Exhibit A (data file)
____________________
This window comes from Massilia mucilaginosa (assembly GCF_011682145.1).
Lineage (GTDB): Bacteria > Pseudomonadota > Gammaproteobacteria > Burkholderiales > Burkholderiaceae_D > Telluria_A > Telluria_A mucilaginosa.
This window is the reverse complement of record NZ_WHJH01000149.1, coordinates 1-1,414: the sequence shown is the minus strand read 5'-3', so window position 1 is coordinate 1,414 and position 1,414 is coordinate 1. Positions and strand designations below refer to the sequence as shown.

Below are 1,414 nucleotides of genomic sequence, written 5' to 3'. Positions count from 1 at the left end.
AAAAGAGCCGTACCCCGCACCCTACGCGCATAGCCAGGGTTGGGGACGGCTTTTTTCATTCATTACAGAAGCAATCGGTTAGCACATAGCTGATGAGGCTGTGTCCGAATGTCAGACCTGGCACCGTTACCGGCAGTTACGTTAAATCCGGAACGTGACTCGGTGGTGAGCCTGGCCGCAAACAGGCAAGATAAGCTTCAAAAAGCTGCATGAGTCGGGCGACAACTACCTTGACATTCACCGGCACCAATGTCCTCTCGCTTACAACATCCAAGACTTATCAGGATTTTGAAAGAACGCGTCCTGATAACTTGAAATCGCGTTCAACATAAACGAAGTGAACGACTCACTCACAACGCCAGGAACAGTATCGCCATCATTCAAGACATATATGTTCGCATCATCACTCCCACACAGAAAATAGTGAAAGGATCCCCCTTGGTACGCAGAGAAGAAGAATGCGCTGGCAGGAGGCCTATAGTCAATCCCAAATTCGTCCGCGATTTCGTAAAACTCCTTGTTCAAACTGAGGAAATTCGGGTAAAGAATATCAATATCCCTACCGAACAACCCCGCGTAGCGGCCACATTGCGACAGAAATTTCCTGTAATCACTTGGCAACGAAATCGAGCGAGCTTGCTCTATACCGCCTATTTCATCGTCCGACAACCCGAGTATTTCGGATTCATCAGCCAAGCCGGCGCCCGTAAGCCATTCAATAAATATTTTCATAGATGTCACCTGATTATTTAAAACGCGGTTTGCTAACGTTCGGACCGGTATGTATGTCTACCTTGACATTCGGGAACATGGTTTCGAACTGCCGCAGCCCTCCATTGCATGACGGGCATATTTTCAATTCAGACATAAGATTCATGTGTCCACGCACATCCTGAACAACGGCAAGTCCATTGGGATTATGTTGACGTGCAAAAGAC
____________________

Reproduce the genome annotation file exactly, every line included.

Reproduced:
This window comes from Massilia mucilaginosa (assembly GCF_011682145.1).
Lineage (GTDB): Bacteria > Pseudomonadota > Gammaproteobacteria > Burkholderiales > Burkholderiaceae_D > Telluria_A > Telluria_A mucilaginosa.
This window is the reverse complement of record NZ_WHJH01000149.1, coordinates 1-1,414: the sequence shown is the minus strand read 5'-3', so window position 1 is coordinate 1,414 and position 1,414 is coordinate 1. Positions and strand designations below refer to the sequence as shown.

Below are 1,414 nucleotides of genomic sequence, written 5' to 3'. Positions count from 1 at the left end.
AAAAGAGCCGTACCCCGCACCCTACGCGCATAGCCAGGGTTGGGGACGGCTTTTTTCATTCATTACAGAAGCAATCGGTTAGCACATAGCTGATGAGGCTGTGTCCGAATGTCAGACCTGGCACCGTTACCGGCAGTTACGTTAAATCCGGAACGTGACTCGGTGGTGAGCCTGGCCGCAAACAGGCAAGATAAGCTTCAAAAAGCTGCATGAGTCGGGCGACAACTACCTTGACATTCACCGGCACCAATGTCCTCTCGCTTACAACATCCAAGACTTATCAGGATTTTGAAAGAACGCGTCCTGATAACTTGAAATCGCGTTCAACATAAACGAAGTGAACGACTCACTCACAACGCCAGGAACAGTATCGCCATCATTCAAGACATATATGTTCGCATCATCACTCCCACACAGAAAATAGTGAAAGGATCCCCCTTGGTACGCAGAGAAGAAGAATGCGCTGGCAGGAGGCCTATAGTCAATCCCAAATTCGTCCGCGATTTCGTAAAACTCCTTGTTCAAACTGAGGAAATTCGGGTAAAGAATATCAATATCCCTACCGAACAACCCCGCGTAGCGGCCACATTGCGACAGAAATTTCCTGTAATCACTTGGCAACGAAATCGAGCGAGCTTGCTCTATACCGCCTATTTCATCGTCCGACAACCCGAGTATTTCGGATTCATCAGCCAAGCCGGCGCCCGTAAGCCATTCAATAAATATTTTCATAGATGTCACCTGATTATTTAAAACGCGGTTTGCTAACGTTCGGACCGGTATGTATGTCTACCTTGACATTCGGGAACATGGTTTCGAACTGCCGCAGCCCTCCATTGCATGACGGGCATATTTTCAATTCAGACATAAGATTCATGTGTCCACGCACATCCTGAACAACGGCAAGTCCATTGGGATTATGTTGACGTGCAAAAGAC